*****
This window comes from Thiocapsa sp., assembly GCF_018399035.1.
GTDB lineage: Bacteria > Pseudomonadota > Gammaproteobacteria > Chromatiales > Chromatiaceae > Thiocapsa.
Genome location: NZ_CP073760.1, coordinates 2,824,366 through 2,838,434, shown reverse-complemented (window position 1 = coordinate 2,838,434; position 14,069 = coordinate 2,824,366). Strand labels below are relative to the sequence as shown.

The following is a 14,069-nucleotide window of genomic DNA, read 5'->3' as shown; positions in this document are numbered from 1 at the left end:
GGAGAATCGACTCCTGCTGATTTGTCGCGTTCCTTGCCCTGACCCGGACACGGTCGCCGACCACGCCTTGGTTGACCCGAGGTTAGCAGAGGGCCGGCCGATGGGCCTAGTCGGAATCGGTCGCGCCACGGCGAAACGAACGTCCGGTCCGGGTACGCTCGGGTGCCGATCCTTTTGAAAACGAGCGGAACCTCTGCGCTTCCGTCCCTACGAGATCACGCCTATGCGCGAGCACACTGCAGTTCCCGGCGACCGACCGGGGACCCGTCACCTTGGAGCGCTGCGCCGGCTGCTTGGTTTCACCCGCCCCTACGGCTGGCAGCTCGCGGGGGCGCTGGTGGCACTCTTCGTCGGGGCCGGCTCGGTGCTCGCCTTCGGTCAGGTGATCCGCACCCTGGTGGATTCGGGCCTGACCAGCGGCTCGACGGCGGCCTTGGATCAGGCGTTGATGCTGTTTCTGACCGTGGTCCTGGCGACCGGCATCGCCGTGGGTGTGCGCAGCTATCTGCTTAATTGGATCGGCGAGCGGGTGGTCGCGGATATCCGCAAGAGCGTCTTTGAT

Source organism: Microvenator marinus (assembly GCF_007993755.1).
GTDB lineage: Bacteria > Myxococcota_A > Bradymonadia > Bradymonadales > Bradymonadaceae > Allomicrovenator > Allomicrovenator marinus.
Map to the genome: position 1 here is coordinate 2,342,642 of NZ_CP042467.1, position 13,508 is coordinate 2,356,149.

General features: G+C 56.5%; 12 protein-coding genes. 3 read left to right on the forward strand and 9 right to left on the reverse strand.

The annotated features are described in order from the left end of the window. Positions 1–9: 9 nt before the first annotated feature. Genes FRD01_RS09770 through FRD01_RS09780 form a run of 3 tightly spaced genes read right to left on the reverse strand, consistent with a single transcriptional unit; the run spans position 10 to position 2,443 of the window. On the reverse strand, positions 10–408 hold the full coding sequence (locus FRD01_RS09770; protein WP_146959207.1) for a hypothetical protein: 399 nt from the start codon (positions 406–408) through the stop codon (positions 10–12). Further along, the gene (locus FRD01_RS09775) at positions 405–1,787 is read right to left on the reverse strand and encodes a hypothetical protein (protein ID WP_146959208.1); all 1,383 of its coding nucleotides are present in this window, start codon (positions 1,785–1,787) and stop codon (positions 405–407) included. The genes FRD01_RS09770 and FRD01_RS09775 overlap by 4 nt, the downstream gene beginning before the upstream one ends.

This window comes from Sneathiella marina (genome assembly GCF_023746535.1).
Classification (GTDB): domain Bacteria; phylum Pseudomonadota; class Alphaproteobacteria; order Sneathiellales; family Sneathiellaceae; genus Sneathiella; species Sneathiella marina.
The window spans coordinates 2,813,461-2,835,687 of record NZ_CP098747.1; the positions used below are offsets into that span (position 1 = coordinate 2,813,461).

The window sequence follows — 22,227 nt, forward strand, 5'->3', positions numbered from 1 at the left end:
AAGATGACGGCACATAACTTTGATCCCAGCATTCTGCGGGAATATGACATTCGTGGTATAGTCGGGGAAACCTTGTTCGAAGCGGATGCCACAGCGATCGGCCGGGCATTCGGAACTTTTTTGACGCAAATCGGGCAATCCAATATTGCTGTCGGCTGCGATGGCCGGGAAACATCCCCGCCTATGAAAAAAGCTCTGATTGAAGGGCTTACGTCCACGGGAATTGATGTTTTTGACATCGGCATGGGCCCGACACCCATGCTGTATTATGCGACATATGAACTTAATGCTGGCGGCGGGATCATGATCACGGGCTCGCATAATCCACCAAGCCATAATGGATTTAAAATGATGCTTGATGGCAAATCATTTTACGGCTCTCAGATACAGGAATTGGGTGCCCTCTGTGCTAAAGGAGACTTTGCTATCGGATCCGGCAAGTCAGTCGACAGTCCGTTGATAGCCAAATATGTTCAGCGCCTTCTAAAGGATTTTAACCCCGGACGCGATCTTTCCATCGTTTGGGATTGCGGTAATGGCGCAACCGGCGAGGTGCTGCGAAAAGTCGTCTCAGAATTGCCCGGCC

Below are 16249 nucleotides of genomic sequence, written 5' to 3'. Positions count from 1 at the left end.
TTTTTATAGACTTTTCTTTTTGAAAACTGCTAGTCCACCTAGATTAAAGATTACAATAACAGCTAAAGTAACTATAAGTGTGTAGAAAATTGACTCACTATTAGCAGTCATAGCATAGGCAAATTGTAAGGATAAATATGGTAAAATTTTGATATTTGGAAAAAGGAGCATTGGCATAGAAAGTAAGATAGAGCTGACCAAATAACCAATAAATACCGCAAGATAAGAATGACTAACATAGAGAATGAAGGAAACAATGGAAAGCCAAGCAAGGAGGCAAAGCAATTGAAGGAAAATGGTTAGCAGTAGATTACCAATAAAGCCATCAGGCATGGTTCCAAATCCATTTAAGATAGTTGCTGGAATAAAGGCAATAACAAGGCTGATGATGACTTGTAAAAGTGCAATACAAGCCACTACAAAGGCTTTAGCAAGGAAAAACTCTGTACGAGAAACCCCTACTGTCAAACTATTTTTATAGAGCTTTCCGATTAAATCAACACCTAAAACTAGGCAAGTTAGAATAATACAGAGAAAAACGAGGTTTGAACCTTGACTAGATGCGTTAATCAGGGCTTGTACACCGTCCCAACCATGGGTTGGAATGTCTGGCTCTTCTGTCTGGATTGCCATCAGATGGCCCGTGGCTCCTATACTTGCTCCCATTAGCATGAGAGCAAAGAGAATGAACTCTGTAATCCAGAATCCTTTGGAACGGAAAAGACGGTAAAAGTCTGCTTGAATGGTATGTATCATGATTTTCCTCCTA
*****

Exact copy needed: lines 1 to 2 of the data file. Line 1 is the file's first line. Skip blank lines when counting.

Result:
This window comes from Thiocapsa sp., assembly GCF_018399035.1.
GTDB lineage: Bacteria > Pseudomonadota > Gammaproteobacteria > Chromatiales > Chromatiaceae > Thiocapsa.